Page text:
Husavik: Iceland’s Whale-watching capital
Unlike in other regions where you must sail a while to find whales, Husavik often has whales, porpoises, and seabirds a few minutes from the harbor. Join a tour on some newer, carbon-neutral ships that are quieter (nicer for whales) and don’t pollute the environment (nice for everyone). We recommend North Sailing, right on the harbor (the entire building, restaurant, and cafe was made from recycled wood).
Note: the rides can be pretty bumpy.
Check out the whale museum and the church by the harbor before further exploring the region.
Just north of Dettifoss towards the coast, this giant horseshoe-shaped canyon is said to be left by Sleipnir, the eight-legged horse of the Norse god Odin. Others believe it was caused by large floods when glaciers burst and melted almost 10,000 years ago. The canyon is 1km / 0.5 mi wide, 3.5km /2mi long, and up to 100m / 300ft high in some places and offers some spectacular views.
Dettifoss, Selfoss, Hafragilsfoss
A 30-minute drive from Lake Myvatn (or on a loop from Husavik and Asbyrgi) brings you to Dettifoss, Europe’s most powerful waterfall. A 15-min hike upstream along the basalt cliffs and you will encounter another giant: Selfoss.
Accommodation: Spend the night around Lake Myvatn. You can skip Dettifoss and Selfoss and take it easier by sticking to the Lake Myvatn area if you like.
Day 4: Geological Wonders of Lake Myvatn
The area surrounding Lake Myvatn has the highest concentration of volcanic and geothermal sights in Iceland. In one day you can explore pseudocraters, rock formations, lava fields, hike up and around a volcanic crater, dip in a thermal pool in a cave, see mud pools and steam vents, see a lake in a volcano, hike a lava area from another world, and finish the day relaxing at the Jarðböðin Nature Baths with a view over all you just accomplished.
The following sights are listed in roughly in order as you would approach from the western side of the lake driving counter clockwise.
These pseudocraters were formed by when hot lava flowed over the wet marsh area causing steam explosions. Take an easy 1-hour walk among many pseudocraters on the shores of Lake Myvatn and loop around the smaller lake Stakhólstjörn. You can hike up to a few of them or just walk around them all. Enjoy the nice views across the lake where you will see steam rising from the geothermal areas and other volcanic craters in the distance.
Dimmuborgir Lava formations and “The Church”
Take a 1-hour walk beneath large, strange, contorted lava formations caused when lava flows cooled. You can see the start of the formations in only 5 minutes or hike the small loop in 15 minutes. Or, take your time and walk the bigger loop (2 miles) where you will see Kirkja (“The Church”), a natural lava formation that resembles a vaulted church arch, and a nearby cave a bit further.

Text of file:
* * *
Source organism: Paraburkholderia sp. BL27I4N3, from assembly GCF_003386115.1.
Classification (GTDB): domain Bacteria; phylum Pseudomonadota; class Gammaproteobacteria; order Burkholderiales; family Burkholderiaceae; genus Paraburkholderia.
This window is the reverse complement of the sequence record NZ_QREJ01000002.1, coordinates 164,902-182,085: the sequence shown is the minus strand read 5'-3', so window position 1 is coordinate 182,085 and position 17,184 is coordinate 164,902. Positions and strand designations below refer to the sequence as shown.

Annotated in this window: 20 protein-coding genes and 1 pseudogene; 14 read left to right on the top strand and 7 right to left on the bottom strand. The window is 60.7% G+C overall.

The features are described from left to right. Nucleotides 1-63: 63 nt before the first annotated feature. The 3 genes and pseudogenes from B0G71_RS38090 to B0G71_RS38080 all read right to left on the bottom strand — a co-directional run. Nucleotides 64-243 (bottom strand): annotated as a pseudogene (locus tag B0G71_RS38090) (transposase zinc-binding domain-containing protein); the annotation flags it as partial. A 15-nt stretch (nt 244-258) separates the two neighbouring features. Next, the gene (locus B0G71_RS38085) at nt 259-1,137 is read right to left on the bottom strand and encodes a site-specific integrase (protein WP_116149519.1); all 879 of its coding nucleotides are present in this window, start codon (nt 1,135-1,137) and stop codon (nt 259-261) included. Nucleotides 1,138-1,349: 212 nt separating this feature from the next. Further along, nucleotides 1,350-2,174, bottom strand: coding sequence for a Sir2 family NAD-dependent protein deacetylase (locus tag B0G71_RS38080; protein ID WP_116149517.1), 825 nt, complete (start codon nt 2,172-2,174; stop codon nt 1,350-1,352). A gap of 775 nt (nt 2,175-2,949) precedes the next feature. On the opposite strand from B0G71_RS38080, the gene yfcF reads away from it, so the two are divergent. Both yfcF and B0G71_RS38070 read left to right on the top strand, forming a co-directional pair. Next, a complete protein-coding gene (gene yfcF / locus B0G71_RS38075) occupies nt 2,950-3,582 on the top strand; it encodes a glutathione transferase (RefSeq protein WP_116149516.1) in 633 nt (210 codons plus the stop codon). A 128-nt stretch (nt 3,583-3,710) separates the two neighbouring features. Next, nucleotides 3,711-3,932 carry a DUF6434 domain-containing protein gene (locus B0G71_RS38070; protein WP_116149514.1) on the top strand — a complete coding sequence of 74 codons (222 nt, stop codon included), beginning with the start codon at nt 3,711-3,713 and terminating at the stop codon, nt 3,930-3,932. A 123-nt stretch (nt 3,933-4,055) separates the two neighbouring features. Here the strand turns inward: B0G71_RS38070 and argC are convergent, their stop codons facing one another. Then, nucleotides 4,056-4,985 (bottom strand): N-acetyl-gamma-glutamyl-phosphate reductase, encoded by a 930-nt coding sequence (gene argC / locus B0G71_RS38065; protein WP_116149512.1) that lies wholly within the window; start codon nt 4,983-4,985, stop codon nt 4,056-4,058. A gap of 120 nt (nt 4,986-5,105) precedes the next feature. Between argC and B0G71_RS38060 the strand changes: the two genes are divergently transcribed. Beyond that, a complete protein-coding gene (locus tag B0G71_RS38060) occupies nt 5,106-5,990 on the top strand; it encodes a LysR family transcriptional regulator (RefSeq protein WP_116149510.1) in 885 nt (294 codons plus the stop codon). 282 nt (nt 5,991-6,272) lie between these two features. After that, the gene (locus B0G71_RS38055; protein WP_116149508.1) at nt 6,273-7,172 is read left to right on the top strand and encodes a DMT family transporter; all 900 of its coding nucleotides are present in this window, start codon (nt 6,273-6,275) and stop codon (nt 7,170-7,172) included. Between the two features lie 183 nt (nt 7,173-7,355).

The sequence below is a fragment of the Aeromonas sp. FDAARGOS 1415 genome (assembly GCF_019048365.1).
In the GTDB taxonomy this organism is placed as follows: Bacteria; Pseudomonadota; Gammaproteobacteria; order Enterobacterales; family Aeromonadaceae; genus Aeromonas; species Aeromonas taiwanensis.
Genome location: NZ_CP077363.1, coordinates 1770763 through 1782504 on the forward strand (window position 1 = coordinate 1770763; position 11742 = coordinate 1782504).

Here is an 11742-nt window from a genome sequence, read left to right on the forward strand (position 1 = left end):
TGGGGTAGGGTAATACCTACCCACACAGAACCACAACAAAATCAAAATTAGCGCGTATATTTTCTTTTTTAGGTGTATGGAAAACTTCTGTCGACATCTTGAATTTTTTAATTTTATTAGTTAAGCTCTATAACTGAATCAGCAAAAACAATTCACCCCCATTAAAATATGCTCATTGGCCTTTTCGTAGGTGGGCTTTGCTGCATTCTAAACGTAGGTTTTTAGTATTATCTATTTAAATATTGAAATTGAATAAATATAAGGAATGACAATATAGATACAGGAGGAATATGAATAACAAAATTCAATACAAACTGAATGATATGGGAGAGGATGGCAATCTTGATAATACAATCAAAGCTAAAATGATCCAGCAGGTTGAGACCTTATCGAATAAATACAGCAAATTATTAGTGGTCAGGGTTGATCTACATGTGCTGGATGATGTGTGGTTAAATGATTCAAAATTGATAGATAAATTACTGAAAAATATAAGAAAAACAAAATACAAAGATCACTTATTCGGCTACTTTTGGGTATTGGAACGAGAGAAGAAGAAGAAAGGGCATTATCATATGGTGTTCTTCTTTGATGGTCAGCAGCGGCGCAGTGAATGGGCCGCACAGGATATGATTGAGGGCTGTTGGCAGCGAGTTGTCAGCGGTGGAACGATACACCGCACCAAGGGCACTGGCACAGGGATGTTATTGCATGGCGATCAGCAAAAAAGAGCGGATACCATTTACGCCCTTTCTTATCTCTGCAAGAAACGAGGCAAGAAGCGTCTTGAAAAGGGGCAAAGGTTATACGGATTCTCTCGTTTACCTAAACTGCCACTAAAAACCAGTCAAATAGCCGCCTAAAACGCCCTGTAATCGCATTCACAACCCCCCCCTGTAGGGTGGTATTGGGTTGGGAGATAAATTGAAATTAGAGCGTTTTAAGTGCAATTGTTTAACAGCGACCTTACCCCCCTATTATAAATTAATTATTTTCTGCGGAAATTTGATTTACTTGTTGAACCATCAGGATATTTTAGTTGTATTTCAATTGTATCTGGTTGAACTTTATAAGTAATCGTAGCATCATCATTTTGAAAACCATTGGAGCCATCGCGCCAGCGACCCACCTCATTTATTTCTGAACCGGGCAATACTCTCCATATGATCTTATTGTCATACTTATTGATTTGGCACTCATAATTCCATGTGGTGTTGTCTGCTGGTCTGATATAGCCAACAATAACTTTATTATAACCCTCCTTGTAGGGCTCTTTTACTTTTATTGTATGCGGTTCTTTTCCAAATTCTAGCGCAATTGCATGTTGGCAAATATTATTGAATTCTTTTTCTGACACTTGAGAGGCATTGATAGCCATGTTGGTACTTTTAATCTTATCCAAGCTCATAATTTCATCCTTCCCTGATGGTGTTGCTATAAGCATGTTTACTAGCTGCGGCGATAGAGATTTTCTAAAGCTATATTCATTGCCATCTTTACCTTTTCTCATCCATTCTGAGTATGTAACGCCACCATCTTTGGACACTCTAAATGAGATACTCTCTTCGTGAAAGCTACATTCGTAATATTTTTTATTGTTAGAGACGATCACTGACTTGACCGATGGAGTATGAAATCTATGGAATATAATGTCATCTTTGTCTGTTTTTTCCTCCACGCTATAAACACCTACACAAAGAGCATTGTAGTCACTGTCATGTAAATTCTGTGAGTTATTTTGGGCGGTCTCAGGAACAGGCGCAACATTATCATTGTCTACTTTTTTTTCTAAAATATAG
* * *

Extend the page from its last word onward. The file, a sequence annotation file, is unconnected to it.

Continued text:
Hverfjall Cinder Cone and Crater Walk
This Cinder Cone is hard to miss from anywhere around Lake Myvatn. Climb up the side for a great view of the surrounding area where you can see the Skutustadir Pseudocraters and steam from the Jardbodin Nature Baths and Hverarond Geothermal area.
Jardbodin Nature Baths
Note: You may want to save this after some of the other places listed below. You will have to backtrack a bit, but it will let you relax at the end of the day rather than hiking more afterwards.
Relax in the Jardbodin Nature Baths, the North’s equivalent of the Blue Lagoon, but with fewer people, cheaper prices, and better views. You won’t find all the spa extras that you do at the Blue Lagoon, but you will find a couple large geothermal pools, a sauna, and a steam room. You can enjoy views down over the lava fields and the craters around Lake Myvatn as you sit in the mineral water.
Hverarond Mud pits and Steam vents
As you leave Lake Myvatn heading East along the ring road your first detour is the Hverarond geothermal area. Here you can walk around various bubbling mud pits, and steam vents, admiring the interesting red and orange colors. Exploring the entire area takes 30 minutes to an hour.
Just after Hverarönd you will see a turnoff for Krafla / Viti, take the road and drive 10 minute to...
Drive past the Krafla power station (also worth a stop) and you will find the Viti crater, part of the Krafla volcanic system. This crater is filled with a bright blue lake.
Leirhnjúkur Lava Fields and Geothermal Area
Walk around the Leirhnjúkur area and you will think you were on another planet. After 10 minute walk, you will arrive at some steam vents. Follow the path through lava fields where you can see where lava oozed over until it cooled. Make sure you stay on the trail, as there are steam vents all around and the ground can be very hot in other places. You can hike a big loop in around 1 hour to see all the highlights, or stick to the first sights along the wooden path
Spend another night around Lake Myvatn, or head back to Akureyri where there are more options, restaurants, and to shorten your drive the next day.
Day 5: Back to Reykjavik
Drive back to Reykjavik (4.5 hours from Akureyri) and stop at some of the other sights you may have skipped on the drive up (listed on Day 2)